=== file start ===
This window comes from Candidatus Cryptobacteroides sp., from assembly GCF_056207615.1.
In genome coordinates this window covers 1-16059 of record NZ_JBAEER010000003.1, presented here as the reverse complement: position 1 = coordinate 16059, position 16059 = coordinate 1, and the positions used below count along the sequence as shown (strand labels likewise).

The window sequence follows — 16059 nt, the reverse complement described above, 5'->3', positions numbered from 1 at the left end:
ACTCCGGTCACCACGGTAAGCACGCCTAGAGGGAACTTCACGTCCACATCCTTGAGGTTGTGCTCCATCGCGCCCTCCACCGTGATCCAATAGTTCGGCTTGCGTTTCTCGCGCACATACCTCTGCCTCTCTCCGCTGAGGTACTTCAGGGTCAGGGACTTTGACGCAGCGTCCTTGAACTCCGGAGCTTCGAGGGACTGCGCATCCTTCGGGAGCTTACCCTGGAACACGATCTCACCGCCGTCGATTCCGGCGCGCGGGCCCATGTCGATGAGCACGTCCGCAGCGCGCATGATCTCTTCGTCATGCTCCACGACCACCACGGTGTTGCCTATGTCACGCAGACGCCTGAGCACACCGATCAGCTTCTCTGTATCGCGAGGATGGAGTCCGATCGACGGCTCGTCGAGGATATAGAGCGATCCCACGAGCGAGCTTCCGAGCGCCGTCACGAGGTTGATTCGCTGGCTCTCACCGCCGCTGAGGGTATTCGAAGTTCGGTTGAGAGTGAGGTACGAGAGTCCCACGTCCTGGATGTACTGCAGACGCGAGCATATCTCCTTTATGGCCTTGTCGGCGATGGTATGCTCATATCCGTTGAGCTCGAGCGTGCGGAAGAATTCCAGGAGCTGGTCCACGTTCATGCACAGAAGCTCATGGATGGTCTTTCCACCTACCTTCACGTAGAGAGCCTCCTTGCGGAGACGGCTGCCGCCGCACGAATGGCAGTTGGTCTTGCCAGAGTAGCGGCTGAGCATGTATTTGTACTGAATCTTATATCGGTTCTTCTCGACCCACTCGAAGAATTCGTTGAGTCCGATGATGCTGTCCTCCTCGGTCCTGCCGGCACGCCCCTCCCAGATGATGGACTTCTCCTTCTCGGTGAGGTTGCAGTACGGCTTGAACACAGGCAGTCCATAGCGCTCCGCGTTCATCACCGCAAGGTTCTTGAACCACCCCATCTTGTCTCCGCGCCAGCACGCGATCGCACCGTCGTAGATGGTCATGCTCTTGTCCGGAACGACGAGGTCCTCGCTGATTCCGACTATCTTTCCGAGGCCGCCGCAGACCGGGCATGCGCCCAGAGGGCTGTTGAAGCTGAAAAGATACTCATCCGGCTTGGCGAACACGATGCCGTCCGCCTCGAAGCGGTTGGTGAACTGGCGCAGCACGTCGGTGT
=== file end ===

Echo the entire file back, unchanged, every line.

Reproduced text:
This window comes from Candidatus Cryptobacteroides sp., from assembly GCF_056207615.1.
In genome coordinates this window covers 1-16059 of record NZ_JBAEER010000003.1, presented here as the reverse complement: position 1 = coordinate 16059, position 16059 = coordinate 1, and the positions used below count along the sequence as shown (strand labels likewise).

The window sequence follows — 16059 nt, the reverse complement described above, 5'->3', positions numbered from 1 at the left end:
ACTCCGGTCACCACGGTAAGCACGCCTAGAGGGAACTTCACGTCCACATCCTTGAGGTTGTGCTCCATCGCGCCCTCCACCGTGATCCAATAGTTCGGCTTGCGTTTCTCGCGCACATACCTCTGCCTCTCTCCGCTGAGGTACTTCAGGGTCAGGGACTTTGACGCAGCGTCCTTGAACTCCGGAGCTTCGAGGGACTGCGCATCCTTCGGGAGCTTACCCTGGAACACGATCTCACCGCCGTCGATTCCGGCGCGCGGGCCCATGTCGATGAGCACGTCCGCAGCGCGCATGATCTCTTCGTCATGCTCCACGACCACCACGGTGTTGCCTATGTCACGCAGACGCCTGAGCACACCGATCAGCTTCTCTGTATCGCGAGGATGGAGTCCGATCGACGGCTCGTCGAGGATATAGAGCGATCCCACGAGCGAGCTTCCGAGCGCCGTCACGAGGTTGATTCGCTGGCTCTCACCGCCGCTGAGGGTATTCGAAGTTCGGTTGAGAGTGAGGTACGAGAGTCCCACGTCCTGGATGTACTGCAGACGCGAGCATATCTCCTTTATGGCCTTGTCGGCGATGGTATGCTCATATCCGTTGAGCTCGAGCGTGCGGAAGAATTCCAGGAGCTGGTCCACGTTCATGCACAGAAGCTCATGGATGGTCTTTCCACCTACCTTCACGTAGAGAGCCTCCTTGCGGAGACGGCTGCCGCCGCACGAATGGCAGTTGGTCTTGCCAGAGTAGCGGCTGAGCATGTATTTGTACTGAATCTTATATCGGTTCTTCTCGACCCACTCGAAGAATTCGTTGAGTCCGATGATGCTGTCCTCCTCGGTCCTGCCGGCACGCCCCTCCCAGATGATGGACTTCTCCTTCTCGGTGAGGTTGCAGTACGGCTTGAACACAGGCAGTCCATAGCGCTCCGCGTTCATCACCGCAAGGTTCTTGAACCACCCCATCTTGTCTCCGCGCCAGCACGCGATCGCACCGTCGTAGATGGTCATGCTCTTGTCCGGAACGACGAGGTCCTCGCTGATTCCGACTATCTTTCCGAGGCCGCCGCAGACCGGGCATGCGCCCAGAGGGCTGTTGAAGCTGAAAAGATACTCATCCGGCTTGGCGAACACGATGCCGTCCGCCTCGAAGCGGTTGGTGAACTGGCGCAGCACGTCGGTGT